How premise plumbing affects water quality
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Having completed its inaugural Water Quality Matters column series focusing on the theme, “Hot Topics in Water Quality,” the AWWA Water Quality and Technology Division’s committees look to extend the conversation by responding to a common question: “What keeps your committee members up at night?”
Premise plumbing falls outside the responsibility of drinking water systems and has unique characteristics that render it more complex than the main distribution system. Recognizing these complexities, water systems can communicate information and help building owners and residents address premise plumbing’s numerous challenges:
Reflecting the need to preserve water quality until it reaches consumer taps, AWWA adopted a policy statement on premise plumbing in 2018 that stresses two points: AWWA encourages water systems to establish comprehensive policies and operational goals that are designed to protect water quality in premise plumbing; and AWWA supports and encourages collaboration among water systems, public health agencies, property owners and other stakeholders to develop measures for maintaining water quality that meets or surpasses regulatory standards and requirements in premise plumbing.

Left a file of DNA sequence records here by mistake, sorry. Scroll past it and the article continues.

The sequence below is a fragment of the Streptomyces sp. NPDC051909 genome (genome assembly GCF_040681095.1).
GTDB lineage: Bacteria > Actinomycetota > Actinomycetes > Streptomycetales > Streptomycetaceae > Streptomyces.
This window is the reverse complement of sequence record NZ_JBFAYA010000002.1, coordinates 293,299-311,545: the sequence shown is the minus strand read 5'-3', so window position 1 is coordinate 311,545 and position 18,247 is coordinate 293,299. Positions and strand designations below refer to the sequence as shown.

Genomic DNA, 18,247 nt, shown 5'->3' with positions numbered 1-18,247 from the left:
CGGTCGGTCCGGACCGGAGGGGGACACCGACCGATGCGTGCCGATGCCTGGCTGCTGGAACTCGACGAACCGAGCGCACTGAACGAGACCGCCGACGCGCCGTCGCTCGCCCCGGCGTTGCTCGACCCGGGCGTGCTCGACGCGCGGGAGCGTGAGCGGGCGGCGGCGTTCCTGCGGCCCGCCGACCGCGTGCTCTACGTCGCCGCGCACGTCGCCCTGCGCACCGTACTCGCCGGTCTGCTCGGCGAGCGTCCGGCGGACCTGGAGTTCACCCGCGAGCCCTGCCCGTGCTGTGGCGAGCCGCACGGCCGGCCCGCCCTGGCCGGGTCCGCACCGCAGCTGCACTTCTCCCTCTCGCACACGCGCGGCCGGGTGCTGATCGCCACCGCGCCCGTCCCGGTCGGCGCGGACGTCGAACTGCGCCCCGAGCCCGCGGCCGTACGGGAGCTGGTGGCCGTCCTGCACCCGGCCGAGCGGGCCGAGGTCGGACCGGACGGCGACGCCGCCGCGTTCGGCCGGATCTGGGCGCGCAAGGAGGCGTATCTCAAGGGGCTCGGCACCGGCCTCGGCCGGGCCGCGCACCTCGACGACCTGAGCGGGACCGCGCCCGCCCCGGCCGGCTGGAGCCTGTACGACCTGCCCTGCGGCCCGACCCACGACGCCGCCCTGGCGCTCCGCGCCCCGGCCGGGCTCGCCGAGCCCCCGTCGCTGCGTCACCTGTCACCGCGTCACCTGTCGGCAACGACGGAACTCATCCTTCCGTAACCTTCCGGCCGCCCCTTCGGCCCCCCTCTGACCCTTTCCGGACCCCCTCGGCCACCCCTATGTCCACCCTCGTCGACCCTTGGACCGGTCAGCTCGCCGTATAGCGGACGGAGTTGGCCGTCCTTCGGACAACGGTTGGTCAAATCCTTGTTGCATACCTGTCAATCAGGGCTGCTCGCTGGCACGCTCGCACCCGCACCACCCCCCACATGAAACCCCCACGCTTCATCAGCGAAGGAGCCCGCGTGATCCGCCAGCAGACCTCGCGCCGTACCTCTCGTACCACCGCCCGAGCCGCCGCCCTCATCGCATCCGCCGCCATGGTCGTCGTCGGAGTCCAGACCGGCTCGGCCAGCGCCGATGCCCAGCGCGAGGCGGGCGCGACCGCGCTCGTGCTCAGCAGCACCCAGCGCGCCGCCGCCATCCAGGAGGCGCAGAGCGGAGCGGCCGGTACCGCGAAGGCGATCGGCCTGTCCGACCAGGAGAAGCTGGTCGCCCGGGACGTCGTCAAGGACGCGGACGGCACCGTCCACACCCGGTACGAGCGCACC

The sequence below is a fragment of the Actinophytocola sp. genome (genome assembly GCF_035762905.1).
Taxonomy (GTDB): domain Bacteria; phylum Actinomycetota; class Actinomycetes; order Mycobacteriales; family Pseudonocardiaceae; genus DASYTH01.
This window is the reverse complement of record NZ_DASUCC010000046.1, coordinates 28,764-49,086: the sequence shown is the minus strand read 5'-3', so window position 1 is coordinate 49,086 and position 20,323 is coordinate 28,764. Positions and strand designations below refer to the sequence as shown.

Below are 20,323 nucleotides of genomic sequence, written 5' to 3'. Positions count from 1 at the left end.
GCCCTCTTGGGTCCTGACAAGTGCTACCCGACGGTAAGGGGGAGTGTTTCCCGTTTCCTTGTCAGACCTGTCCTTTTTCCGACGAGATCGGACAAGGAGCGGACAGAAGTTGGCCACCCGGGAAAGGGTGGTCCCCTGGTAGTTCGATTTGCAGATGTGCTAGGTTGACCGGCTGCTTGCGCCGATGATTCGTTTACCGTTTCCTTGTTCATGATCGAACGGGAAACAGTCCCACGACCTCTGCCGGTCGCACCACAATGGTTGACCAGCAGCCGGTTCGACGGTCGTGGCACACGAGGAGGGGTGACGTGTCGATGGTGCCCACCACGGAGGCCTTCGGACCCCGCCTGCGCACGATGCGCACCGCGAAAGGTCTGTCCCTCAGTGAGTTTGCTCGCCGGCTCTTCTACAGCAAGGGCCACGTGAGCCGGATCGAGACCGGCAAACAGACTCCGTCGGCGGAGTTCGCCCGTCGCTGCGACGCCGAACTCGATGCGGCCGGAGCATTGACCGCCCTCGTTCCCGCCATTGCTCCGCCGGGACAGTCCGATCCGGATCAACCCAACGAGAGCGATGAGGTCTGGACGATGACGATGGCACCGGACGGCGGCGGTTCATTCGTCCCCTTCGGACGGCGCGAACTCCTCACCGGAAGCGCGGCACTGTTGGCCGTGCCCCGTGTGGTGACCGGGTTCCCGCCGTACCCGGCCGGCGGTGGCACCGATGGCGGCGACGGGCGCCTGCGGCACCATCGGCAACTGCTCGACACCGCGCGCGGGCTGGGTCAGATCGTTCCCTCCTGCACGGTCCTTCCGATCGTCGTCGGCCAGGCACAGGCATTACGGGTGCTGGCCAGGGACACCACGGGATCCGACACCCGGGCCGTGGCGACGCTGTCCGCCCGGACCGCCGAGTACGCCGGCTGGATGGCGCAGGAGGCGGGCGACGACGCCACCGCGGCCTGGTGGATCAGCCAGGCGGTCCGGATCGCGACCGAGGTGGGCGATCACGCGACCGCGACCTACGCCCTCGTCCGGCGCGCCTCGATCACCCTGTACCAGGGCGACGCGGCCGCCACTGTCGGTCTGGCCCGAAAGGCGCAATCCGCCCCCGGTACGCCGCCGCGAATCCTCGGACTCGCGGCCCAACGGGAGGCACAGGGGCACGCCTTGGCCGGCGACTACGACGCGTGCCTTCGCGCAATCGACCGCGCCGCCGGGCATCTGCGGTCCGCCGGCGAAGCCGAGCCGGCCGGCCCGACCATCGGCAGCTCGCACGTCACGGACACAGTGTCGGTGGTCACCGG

To help accomplish the policy’s goals, an AWWA subcommittee was created — Premise Plumbing: Beyond the Meter — under the AWWA Distribution System Water Quality Committee. It became an independent AWWA committee in early 2020. The committee’s mission statement is “to synthesize industry knowledge and convey information that improves building water quality.”
The Premise Plumbing Committee now has approximately 120 members, representing academia, consultants, equipment providers, industrial partners, federal and local governments and several groups outside of the association. Topics of interest to the Premise Plumbing Committee come from questions posed by AWWA members:
These topics present significant challenges and are being addressed by various subcommittees. Consistent with this column’s theme of what keeps water professionals up at night, we asked subcommittee members to reflect on their most pressing challenges. Interestingly, members of the Lead-in-Water Subcommittee and the Copper-in-Water Subcommittee reported contrasting challenges, as presented by their representatives.